nature plant leaf green
Photo by Pixabay on Pexels.com

One of natures great cleansers is stinging nettles. Nettles grow wild here in Oregon every spring, in places like empty fields, along walking paths and even golf courses.  Oregonians gather them up and make concoctions of tea, broth for soup, and my favorite, nettle fritters. You can do it too even if they don’t grow wild in your area you can use nettle tea to make soup broth and tea, both of which work very well for cleansing and detoxing.

If you do find them in the wild or buy them at a local market make sure to wear thick gloves when working with them as they have loads of stingers that will sting you (thus the name), and the stinging lasts for a good 20-30 minutes.

*Here are 6 evidence-based benefits of stinging nettle.
  • Stinging nettle’s leaves and root provide a wide variety of nutrients, including
    • Vitamins: Vitamins A, C, & K, as well as several B vitamins
    • Minerals: Calcium, iron, magnesium, phosphorus, potassium, and sodium
    • Fats: Linoleic acid, linolenic acid, palmitic acid, stearic acid, and oleic acid
    • Amino acids: All of the essential amino acids
    • Polyphenols: Kaempferol, quercetin, caffeic acid, coumarins, and other flavonoids
    • Pigments: Beta-carotene, lutein, luteoxanthin and other carotenoids

    What’s more, many of these nutrients act as antioxidants inside your body.

  • May Reduce Inflammation. …
  • May Treat Enlarged Prostate Symptoms. …
  • May Treat Hay Fever. …
  • May Lower Blood Pressure. …
  • May Aid Blood Sugar Control

*This information was taken from the website healthline.com, the links in this post will take you there for more information.

Now for the good stuff, how to use stinging nettles. I like to make a broth from some of them by rinsing them well (using gloves) and then putting them in a pot of water, just enough to cover them. Bring them to a boil and simmer them for 20-30 minutes, strain out the nettles and use as a base for any vegetable soup. It works great as a base for an Asian Pho or other noodle soup. I also like to use it in beef stew, minestrone, and beans and greens. It really adds a richness to these soups.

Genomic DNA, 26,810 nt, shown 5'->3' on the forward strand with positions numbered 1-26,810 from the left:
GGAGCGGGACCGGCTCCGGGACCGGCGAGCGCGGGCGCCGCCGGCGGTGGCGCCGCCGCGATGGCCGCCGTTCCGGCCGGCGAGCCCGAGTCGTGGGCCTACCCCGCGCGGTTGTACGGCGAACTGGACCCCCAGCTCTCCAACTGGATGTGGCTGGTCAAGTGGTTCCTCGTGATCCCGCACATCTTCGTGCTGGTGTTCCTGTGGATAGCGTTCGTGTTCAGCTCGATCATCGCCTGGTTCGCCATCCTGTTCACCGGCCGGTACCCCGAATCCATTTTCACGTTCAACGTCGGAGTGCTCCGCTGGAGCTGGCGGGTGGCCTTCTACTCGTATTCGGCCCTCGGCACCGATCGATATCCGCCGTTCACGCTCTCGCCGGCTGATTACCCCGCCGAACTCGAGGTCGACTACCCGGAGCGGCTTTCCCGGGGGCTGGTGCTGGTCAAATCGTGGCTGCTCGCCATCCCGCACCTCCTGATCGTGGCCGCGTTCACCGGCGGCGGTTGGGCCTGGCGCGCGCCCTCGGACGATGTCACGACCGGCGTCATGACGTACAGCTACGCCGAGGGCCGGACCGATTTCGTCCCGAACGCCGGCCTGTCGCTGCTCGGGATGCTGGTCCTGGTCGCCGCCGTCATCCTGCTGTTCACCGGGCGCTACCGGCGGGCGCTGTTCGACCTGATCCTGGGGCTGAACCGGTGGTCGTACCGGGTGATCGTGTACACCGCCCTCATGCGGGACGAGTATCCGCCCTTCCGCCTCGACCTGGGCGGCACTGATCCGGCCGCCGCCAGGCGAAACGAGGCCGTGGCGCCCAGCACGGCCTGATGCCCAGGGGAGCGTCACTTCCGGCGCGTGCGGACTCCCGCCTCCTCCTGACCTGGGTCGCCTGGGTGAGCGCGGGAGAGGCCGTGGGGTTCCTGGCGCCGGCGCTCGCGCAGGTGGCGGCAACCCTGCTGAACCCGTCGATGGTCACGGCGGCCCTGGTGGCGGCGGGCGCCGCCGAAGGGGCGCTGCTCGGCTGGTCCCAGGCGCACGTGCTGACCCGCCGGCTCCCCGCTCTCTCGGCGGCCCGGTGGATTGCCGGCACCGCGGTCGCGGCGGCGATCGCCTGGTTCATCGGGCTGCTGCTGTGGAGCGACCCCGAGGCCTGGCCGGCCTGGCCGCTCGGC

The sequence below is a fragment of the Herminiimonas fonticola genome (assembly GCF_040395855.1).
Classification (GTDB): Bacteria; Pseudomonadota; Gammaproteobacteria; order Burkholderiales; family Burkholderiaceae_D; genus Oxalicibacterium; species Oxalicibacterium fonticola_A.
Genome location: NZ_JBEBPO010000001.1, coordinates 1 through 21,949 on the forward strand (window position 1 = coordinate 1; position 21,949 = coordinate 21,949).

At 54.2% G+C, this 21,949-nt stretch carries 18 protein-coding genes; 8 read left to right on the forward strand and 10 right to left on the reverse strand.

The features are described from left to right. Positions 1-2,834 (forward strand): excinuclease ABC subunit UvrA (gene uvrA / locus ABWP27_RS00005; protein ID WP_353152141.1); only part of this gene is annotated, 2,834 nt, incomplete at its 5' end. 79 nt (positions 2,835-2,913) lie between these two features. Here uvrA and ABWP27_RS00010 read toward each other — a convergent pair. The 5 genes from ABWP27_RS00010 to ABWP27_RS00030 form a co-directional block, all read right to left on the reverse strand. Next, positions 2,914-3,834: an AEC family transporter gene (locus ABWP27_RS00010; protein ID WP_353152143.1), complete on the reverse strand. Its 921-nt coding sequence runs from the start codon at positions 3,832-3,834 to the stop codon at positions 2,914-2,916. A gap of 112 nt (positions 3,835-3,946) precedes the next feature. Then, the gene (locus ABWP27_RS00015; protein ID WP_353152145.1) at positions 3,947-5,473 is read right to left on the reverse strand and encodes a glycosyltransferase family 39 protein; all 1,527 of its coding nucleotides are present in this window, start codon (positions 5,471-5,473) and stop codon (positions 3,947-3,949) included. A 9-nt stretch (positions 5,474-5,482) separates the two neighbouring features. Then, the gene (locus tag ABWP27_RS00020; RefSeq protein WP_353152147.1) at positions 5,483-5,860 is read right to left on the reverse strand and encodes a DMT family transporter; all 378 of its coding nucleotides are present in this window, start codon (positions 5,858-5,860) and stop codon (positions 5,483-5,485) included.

Don’t throw away the greens you can use them for other things.

**If you only have the dried herb or tea you can do a similar thing with it but you aren’t going to want to save the strained herb for future use.

You can use the cooked herb in any of the soups or in a casserole and for making pesto or substitute it for cooked spinach in a quiche or spinach squares. Make sure to trim out the thick stems before using them.

Fritters:

To make Fritters, you will want to chop up the raw nettles and mix them with chopped onion, egg, bread crumbs, and seasonings then fry them out in a bit of avocado oil. This recipe makes 8 good size fritters.

1 cup bread crumbs

1/4 cup minced onion

2 eggs

2/3 cup parmesan cheese (the kind in the shaker container)

1/2 to 2/3 cup chopped nettles (cleaned and trimmed off of stem)

salt and pepper to taste

other seasonings to add might be (cumin garlic, and cayenne) or go Italian with a ready-made Italian seasoning.

*Add only enough water to moisten and create a mixture that can be spooned into a pan like a thick cornbread batter.

Heat a skillet over medium heat, when hot, add enough avocado oil to coat the bottom of the pan. Spoon the fritter batter by heaping tablespoons into the hot oil and fry until golden on each side.

For tea you will need:

  • ½ liter water
  • One hand of fresh stinging nettles

Directions:

Boil the nettles for 2 minutes and then let it steep for 5 minutes. Drink it cold or warm.

Enjoy!